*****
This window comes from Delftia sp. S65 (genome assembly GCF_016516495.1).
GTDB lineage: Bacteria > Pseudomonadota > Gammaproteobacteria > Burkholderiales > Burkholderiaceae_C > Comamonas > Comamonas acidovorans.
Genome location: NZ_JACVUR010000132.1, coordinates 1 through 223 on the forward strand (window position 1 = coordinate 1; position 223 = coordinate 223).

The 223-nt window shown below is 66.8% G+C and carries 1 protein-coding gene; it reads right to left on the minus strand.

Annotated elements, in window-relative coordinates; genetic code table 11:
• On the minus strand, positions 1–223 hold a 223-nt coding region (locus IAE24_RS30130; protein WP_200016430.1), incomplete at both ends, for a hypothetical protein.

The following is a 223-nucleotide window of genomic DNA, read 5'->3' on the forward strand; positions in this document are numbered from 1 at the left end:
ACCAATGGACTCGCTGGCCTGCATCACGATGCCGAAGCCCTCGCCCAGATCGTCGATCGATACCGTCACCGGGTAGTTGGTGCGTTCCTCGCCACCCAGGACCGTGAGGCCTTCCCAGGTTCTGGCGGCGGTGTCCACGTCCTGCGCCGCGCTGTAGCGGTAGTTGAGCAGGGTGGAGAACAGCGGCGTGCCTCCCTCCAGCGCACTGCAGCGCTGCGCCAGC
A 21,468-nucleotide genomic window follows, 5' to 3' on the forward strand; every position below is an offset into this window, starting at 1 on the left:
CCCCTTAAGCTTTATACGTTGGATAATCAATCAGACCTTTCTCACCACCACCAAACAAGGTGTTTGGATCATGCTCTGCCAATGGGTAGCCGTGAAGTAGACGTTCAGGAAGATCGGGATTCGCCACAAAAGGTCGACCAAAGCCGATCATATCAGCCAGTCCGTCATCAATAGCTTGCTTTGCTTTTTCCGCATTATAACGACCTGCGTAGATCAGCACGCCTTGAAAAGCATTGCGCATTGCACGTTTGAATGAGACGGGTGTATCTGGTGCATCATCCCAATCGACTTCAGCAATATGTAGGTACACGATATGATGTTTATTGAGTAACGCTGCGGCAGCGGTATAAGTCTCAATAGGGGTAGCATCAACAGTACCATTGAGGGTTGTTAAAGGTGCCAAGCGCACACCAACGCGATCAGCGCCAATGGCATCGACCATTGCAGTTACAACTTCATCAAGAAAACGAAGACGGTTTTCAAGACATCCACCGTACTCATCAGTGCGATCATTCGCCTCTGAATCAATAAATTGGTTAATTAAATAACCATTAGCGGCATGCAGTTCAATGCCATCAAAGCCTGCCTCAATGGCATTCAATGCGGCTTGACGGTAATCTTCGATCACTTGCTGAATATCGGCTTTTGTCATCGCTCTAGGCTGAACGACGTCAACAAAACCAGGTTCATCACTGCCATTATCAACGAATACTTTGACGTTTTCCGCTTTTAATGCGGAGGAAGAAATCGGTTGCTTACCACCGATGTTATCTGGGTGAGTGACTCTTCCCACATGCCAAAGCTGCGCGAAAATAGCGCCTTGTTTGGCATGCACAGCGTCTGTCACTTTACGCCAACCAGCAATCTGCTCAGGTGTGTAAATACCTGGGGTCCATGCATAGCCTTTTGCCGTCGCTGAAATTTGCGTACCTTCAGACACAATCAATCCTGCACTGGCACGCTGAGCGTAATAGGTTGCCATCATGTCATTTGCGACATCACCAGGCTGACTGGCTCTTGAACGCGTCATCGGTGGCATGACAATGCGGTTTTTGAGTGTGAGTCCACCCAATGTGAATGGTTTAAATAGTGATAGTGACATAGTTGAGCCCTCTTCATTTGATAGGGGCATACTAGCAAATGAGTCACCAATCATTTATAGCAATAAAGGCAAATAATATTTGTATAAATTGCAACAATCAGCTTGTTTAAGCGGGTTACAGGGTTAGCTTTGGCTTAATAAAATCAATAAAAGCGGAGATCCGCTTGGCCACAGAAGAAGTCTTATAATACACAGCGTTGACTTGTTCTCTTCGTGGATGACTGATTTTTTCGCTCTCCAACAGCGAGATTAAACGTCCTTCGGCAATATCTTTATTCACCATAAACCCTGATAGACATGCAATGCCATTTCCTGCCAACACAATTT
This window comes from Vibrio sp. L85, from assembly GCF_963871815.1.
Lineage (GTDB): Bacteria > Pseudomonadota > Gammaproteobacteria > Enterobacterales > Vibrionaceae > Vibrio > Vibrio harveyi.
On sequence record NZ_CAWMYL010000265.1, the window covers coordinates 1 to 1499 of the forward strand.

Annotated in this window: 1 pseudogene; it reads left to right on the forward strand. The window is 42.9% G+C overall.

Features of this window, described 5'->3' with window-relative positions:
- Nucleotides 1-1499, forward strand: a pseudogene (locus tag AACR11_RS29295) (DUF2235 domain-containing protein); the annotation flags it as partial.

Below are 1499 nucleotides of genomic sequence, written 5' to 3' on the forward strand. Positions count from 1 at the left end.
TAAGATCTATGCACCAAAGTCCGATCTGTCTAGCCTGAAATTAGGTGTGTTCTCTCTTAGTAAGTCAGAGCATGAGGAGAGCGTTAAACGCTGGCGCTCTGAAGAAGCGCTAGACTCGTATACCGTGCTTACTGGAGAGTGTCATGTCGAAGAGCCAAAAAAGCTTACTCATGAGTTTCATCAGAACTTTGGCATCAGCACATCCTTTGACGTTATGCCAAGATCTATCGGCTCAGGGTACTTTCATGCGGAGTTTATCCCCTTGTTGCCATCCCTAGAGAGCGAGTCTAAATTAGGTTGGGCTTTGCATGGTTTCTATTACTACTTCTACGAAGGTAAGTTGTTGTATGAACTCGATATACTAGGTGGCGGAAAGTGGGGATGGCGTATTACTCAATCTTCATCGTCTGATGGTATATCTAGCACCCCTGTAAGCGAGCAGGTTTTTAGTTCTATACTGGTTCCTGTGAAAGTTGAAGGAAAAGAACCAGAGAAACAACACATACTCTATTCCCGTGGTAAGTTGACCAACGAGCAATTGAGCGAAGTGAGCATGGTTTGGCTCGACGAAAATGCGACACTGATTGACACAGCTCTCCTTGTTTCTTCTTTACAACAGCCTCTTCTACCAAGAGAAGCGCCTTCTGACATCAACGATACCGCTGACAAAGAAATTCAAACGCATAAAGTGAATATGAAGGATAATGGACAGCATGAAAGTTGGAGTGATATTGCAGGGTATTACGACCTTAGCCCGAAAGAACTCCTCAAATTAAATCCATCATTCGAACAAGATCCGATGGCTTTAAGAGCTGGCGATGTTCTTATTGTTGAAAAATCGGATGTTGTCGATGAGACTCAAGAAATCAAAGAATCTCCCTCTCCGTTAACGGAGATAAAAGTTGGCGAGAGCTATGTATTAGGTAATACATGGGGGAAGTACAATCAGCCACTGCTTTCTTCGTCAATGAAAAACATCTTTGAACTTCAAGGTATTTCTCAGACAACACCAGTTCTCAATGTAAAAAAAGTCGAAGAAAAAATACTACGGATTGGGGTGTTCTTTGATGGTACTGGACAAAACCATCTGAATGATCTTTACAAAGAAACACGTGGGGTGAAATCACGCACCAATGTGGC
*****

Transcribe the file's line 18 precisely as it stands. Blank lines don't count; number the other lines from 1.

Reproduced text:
TAAGATCTATGCACCAAAGTCCGATCTGTCTAGCCTGAAATTAGGTGTGTTCTCTCTTAGTAAGTCAGAGCATGAGGAGAGCGTTAAACGCTGGCGCTCTGAAGAAGCGCTAGACTCGTATACCGTGCTTACTGGAGAGTGTCATGTCGAAGAGCCAAAAAAGCTTACTCATGAGTTTCATCAGAACTTTGGCATCAGCACATCCTTTGACGTTATGCCAAGATCTATCGGCTCAGGGTACTTTCATGCGGAGTTTATCCCCTTGTTGCCATCCCTAGAGAGCGAGTCTAAATTAGGTTGGGCTTTGCATGGTTTCTATTACTACTTCTACGAAGGTAAGTTGTTGTATGAACTCGATATACTAGGTGGCGGAAAGTGGGGATGGCGTATTACTCAATCTTCATCGTCTGATGGTATATCTAGCACCCCTGTAAGCGAGCAGGTTTTTAGTTCTATACTGGTTCCTGTGAAAGTTGAAGGAAAAGAACCAGAGAAACAACACATACTCTATTCCCGTGGTAAGTTGACCAACGAGCAATTGAGCGAAGTGAGCATGGTTTGGCTCGACGAAAATGCGACACTGATTGACACAGCTCTCCTTGTTTCTTCTTTACAACAGCCTCTTCTACCAAGAGAAGCGCCTTCTGACATCAACGATACCGCTGACAAAGAAATTCAAACGCATAAAGTGAATATGAAGGATAATGGACAGCATGAAAGTTGGAGTGATATTGCAGGGTATTACGACCTTAGCCCGAAAGAACTCCTCAAATTAAATCCATCATTCGAACAAGATCCGATGGCTTTAAGAGCTGGCGATGTTCTTATTGTTGAAAAATCGGATGTTGTCGATGAGACTCAAGAAATCAAAGAATCTCCCTCTCCGTTAACGGAGATAAAAGTTGGCGAGAGCTATGTATTAGGTAATACATGGGGGAAGTACAATCAGCCACTGCTTTCTTCGTCAATGAAAAACATCTTTGAACTTCAAGGTATTTCTCAGACAACACCAGTTCTCAATGTAAAAAAAGTCGAAGAAAAAATACTACGGATTGGGGTGTTCTTTGATGGTACTGGACAAAACCATCTGAATGATCTTTACAAAGAAACACGTGGGGTGAAATCACGCACCAATGTGGC